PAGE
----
Introduction to Nicaragua

Did you know that the capital of Nicaragua, Managua is the largest city in Central America? Would you like to try the national dish of Nicaragua? It is ‘gallo pinto’!
You should also know that Nicaragua has 20 volcanoes and many of them are still active.
Do you want to know more? Read the sections below!

Country local name: Republica de Nicaragua
Government type: republic
Capital: Managua
Time difference: UTC-6 (1 hour behind Washington, DC, during Standard Time)
Independence: 15 September 1821 (from Spain)
National holiday: Independence Day, 15 September (1821)
Population: 5,848,641 (July 2014 est.)
Ethnic groups: mestizo (mixed Amerindian and white) 69%, white 17%, black 9%, Amerindian 5%
Languages: Spanish (official) 95.3%, Miskito 2.2%, Mestizo of the Caribbean coast 2%, other 0.5%
Religions: Roman Catholic 58.5%, Protestant 23.2% (Evangelical 21.6%, Moravian 1.6%), Jehovah's Witnesses 0.9%, other 1.6%, none 15.7% (2005 est.)
Terrain: extensive Atlantic coastal plains rising to central interior mountains; narrow Pacific coastal plain interrupted by volcanoes
Elevation extremes: Lowest point: Pacific Ocean 0 m
Highest point: Mogoton 2,438 m
Natural resources: gold, silver, copper, tungsten, lead, zinc, timber, fish
Agriculture – products: coffee, bananas, sugarcane, rice, corn, tobacco, sesame, soya, beans; beef, veal, pork, poultry, dairy products; shrimp, lobsters, cotton
Industries: food processing, chemicals, machinery and metal products, knit and woven apparel, petroleum refining and distribution, beverages, footwear, wood, electric wire harness manufacturing, mining
Exports: coffee, beef, gold, sugar, peanuts, shrimp and lobster, tobacco, cigars, automobile wiring harnesses, textiles, apparel, cotton
Shopping hours: Shops and shopping malls are open whole week from 10am to 8pm. Markets are open Monday-Sunday from 9am to 6pm.
Major infectious diseases: Degree of risk: high
Food or waterborne diseases: bacterial diarrhea, hepatitis A, and typhoid fever
Vectorborne disease: dengue fever and malaria (2013)
Climate: tropical in lowlands, cooler in highlands
Natural hazards: destructive earthquakes; volcanoes; landslides; extremely susceptible to hurricanes

 

References:
https://www.cia.gov/library/publications/the-world-factbook/

The weather depends on the region of Nicaragua although generally the climate is tropical and temperatures are high all year round (around 27ºC (81ºF)). In the lowlands temperatures range from 22ºC (72ºF) to 30ºC (86ºF), whereas the mountain region is definitely cooler. Therefore the temperature is determined by altitude, with a more spring-like climate at higher elevations and a hotter, more humid climate at lower elevations and in coastal areas.

The most popular season for tourists is the dry season, which runs from December to May. April and May are extremely uncomfortable, hot, dry and leafless. The best time to visit is between December and March.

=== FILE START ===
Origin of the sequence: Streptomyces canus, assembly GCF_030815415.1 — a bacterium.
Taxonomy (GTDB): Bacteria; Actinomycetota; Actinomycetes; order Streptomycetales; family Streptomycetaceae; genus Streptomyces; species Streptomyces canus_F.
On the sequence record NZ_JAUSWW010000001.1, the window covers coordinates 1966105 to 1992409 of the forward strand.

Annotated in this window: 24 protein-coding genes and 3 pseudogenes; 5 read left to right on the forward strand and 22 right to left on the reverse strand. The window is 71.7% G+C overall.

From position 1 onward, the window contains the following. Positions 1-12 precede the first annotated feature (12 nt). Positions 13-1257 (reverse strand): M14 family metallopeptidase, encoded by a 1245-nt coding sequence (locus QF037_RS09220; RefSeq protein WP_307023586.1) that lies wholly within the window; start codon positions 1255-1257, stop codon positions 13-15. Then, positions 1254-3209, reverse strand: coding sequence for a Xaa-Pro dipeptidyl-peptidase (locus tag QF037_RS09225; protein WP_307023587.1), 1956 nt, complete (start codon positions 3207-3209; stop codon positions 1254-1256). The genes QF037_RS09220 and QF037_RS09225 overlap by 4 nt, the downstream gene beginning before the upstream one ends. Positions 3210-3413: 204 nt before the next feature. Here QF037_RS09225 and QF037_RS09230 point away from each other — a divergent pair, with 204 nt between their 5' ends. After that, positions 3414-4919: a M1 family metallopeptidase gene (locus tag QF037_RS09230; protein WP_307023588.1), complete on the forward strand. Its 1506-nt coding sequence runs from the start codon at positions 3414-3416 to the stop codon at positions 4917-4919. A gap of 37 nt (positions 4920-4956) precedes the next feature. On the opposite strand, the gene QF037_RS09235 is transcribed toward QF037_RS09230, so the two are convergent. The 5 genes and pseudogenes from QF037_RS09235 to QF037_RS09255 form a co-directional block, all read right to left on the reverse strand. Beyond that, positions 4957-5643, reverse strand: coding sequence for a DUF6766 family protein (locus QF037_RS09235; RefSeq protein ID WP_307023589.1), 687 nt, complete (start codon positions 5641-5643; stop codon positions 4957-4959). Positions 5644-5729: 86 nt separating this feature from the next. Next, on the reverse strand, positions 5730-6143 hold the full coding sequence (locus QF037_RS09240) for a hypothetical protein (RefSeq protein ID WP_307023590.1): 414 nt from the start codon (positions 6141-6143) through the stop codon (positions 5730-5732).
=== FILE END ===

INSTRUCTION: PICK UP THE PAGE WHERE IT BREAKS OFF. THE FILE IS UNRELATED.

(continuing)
The wettest season falls between June and November. The Caribbean side of the country receives higher volumes of rainfall than the Pacific side. Hurricanes usually occur along the coast from September to October.

Nicaraguan cuisine, like Mexican food, is heavily based upon ingredients such as rice, beans, cheese and corn, but is less spicey. Corn is the fundamental ingredient of Nicaraguan gastronomy and has many uses: in drinks such as Chicha and Pinol; dishes like Nacatamal, Sopa de Albondiga and Indio Viejo; and sweets and snacks, such as Perrereque or Atolillo.

The main dish, which people can eat almost every day is Gallo pinto. The ingredients are fried rice, sweet pepper, onion, and red beans boiled with garlic. Everything is mixed and fried together. This dish is considered a national symbol and can be served in various ways, including grilled, fried, breaded or in soup.

A typical breakfast (served very early) is corn tortillas and bread. Every kind of dish is made from eggs, gallo pinto, sweet plantains and cheese.

Nacatamal, which looks like a tiny pillow, consists of corn dough filled with chicken or pork, vegetables and rice, all cooked in banana leaves. It is delicious.

Another famous Nicaraguan dish is Indio Viejo or “Old Indian”. It is made of shredded meat, vegetables fried with precooked corn meal, orange juice and broth. All of this is decorated with mint.

Vigorón is a classic meal, originally from Granada. The dish is composed of chicharrón (pork), cabbage salad and on the top of the banana leaf is yucca.
Sopa de Mondongo, a delicious tripe soup, is the specialty of Masatepe. If you like, you can add avocado and cheese.

The most popular and best dessert is Tres leches (three milks). It is a sweet sponge cake made with three kinds of milk, flour, eggs and cream.
Another tasty dessert is Cajeta de Coco, made with the sweetened condensed milk, coconut and yucca.

Snacks:
Tostomes – thick deep-fried plantains. Other popular name: Platanos fritos.
Tortilla con queso – tortilla with cheese.
Tajadas – crunchy thin chips of green banana.

Drinks:
Flor de Caña - national drink, brand of Nicaragua’s best rum.
El macuá – mixture of light rum, lemon juice, guana juice and sugar.
Chicha – fermented corn drink.
Pinolillo/ Pinol – cornmeal and cacao drink, mixed with milk, water or yogurt.
Refrescos – juices from fresh fruits, can help to quench your thirst.

The best beer brands: Toña (lager), BravaLa Victoria (pilsen). International beers, such as Heineken and Corona are also easily available.

Tap water is not recommended but you can find bottled water everywhere.

SOME LINGUISTIC CURIOSITIES
·    Spanish is the official language.
·    One of the literal translation of Nicaragua means ten volcanoes. Those ten volcanoes tower over Nicaragua.